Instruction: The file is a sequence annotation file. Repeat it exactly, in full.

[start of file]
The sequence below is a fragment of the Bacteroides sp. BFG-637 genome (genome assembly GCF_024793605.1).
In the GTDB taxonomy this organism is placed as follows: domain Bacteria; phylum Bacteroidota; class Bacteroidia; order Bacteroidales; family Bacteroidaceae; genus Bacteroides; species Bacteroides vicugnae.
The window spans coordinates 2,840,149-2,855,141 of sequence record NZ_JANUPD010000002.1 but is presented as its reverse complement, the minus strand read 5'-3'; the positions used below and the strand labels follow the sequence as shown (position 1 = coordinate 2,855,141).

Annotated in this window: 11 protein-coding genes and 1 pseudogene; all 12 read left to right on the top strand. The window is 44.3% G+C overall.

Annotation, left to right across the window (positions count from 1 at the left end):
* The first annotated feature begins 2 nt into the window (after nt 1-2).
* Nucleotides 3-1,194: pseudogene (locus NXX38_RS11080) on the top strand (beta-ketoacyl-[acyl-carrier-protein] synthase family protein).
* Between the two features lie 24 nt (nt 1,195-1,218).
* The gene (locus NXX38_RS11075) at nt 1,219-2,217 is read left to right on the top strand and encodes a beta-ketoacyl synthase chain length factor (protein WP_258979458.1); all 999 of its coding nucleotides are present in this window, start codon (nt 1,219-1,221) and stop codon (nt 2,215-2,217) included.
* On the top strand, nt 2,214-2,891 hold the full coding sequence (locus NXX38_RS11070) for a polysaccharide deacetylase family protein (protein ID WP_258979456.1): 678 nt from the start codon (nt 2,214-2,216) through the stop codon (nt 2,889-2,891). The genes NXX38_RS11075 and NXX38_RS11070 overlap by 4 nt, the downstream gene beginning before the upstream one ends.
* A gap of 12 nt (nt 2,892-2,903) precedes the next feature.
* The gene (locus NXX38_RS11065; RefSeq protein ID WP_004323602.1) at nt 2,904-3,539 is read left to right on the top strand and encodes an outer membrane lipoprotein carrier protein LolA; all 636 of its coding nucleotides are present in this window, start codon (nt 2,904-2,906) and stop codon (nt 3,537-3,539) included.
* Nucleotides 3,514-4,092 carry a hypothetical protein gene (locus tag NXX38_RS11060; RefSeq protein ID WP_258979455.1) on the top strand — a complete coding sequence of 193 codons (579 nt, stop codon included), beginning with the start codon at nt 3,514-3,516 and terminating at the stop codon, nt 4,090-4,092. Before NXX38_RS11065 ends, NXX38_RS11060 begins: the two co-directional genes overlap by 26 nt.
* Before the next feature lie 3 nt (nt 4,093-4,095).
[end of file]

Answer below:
The sequence below is a fragment of the Bacteroides sp. BFG-637 genome (genome assembly GCF_024793605.1).
In the GTDB taxonomy this organism is placed as follows: domain Bacteria; phylum Bacteroidota; class Bacteroidia; order Bacteroidales; family Bacteroidaceae; genus Bacteroides; species Bacteroides vicugnae.
The window spans coordinates 2,840,149-2,855,141 of sequence record NZ_JANUPD010000002.1 but is presented as its reverse complement, the minus strand read 5'-3'; the positions used below and the strand labels follow the sequence as shown (position 1 = coordinate 2,855,141).

Annotated in this window: 11 protein-coding genes and 1 pseudogene; all 12 read left to right on the top strand. The window is 44.3% G+C overall.

Annotation, left to right across the window (positions count from 1 at the left end):
* The first annotated feature begins 2 nt into the window (after nt 1-2).
* Nucleotides 3-1,194: pseudogene (locus NXX38_RS11080) on the top strand (beta-ketoacyl-[acyl-carrier-protein] synthase family protein).
* Between the two features lie 24 nt (nt 1,195-1,218).
* The gene (locus NXX38_RS11075) at nt 1,219-2,217 is read left to right on the top strand and encodes a beta-ketoacyl synthase chain length factor (protein WP_258979458.1); all 999 of its coding nucleotides are present in this window, start codon (nt 1,219-1,221) and stop codon (nt 2,215-2,217) included.
* On the top strand, nt 2,214-2,891 hold the full coding sequence (locus NXX38_RS11070) for a polysaccharide deacetylase family protein (protein ID WP_258979456.1): 678 nt from the start codon (nt 2,214-2,216) through the stop codon (nt 2,889-2,891). The genes NXX38_RS11075 and NXX38_RS11070 overlap by 4 nt, the downstream gene beginning before the upstream one ends.
* A gap of 12 nt (nt 2,892-2,903) precedes the next feature.
* The gene (locus NXX38_RS11065; RefSeq protein ID WP_004323602.1) at nt 2,904-3,539 is read left to right on the top strand and encodes an outer membrane lipoprotein carrier protein LolA; all 636 of its coding nucleotides are present in this window, start codon (nt 2,904-2,906) and stop codon (nt 3,537-3,539) included.
* Nucleotides 3,514-4,092 carry a hypothetical protein gene (locus tag NXX38_RS11060; RefSeq protein ID WP_258979455.1) on the top strand — a complete coding sequence of 193 codons (579 nt, stop codon included), beginning with the start codon at nt 3,514-3,516 and terminating at the stop codon, nt 4,090-4,092. Before NXX38_RS11065 ends, NXX38_RS11060 begins: the two co-directional genes overlap by 26 nt.
* Before the next feature lie 3 nt (nt 4,093-4,095).